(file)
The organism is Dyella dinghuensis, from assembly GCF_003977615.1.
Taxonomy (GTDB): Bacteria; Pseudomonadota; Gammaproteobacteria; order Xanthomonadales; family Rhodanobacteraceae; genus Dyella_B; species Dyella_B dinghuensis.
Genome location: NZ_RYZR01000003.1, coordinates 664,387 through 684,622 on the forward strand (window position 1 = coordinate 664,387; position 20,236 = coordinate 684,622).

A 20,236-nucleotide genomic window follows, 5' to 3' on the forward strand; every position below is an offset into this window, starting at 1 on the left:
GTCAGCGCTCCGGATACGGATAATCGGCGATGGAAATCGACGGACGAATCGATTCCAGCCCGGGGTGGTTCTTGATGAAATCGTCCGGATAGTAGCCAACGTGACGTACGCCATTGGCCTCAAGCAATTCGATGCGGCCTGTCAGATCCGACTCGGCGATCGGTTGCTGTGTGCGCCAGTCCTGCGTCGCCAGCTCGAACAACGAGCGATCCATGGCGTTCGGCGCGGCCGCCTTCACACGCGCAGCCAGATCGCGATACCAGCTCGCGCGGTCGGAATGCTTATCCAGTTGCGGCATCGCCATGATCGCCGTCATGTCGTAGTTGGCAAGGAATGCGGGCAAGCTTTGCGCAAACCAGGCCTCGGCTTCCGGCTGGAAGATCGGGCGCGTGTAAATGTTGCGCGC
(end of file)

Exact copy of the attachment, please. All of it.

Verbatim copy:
The organism is Dyella dinghuensis, from assembly GCF_003977615.1.
Taxonomy (GTDB): Bacteria; Pseudomonadota; Gammaproteobacteria; order Xanthomonadales; family Rhodanobacteraceae; genus Dyella_B; species Dyella_B dinghuensis.
Genome location: NZ_RYZR01000003.1, coordinates 664,387 through 684,622 on the forward strand (window position 1 = coordinate 664,387; position 20,236 = coordinate 684,622).

A 20,236-nucleotide genomic window follows, 5' to 3' on the forward strand; every position below is an offset into this window, starting at 1 on the left:
GTCAGCGCTCCGGATACGGATAATCGGCGATGGAAATCGACGGACGAATCGATTCCAGCCCGGGGTGGTTCTTGATGAAATCGTCCGGATAGTAGCCAACGTGACGTACGCCATTGGCCTCAAGCAATTCGATGCGGCCTGTCAGATCCGACTCGGCGATCGGTTGCTGTGTGCGCCAGTCCTGCGTCGCCAGCTCGAACAACGAGCGATCCATGGCGTTCGGCGCGGCCGCCTTCACACGCGCAGCCAGATCGCGATACCAGCTCGCGCGGTCGGAATGCTTATCCAGTTGCGGCATCGCCATGATCGCCGTCATGTCGTAGTTGGCAAGGAATGCGGGCAAGCTTTGCGCAAACCAGGCCTCGGCTTCCGGCTGGAAGATCGGGCGCGTGTAAATGTTGCGCGC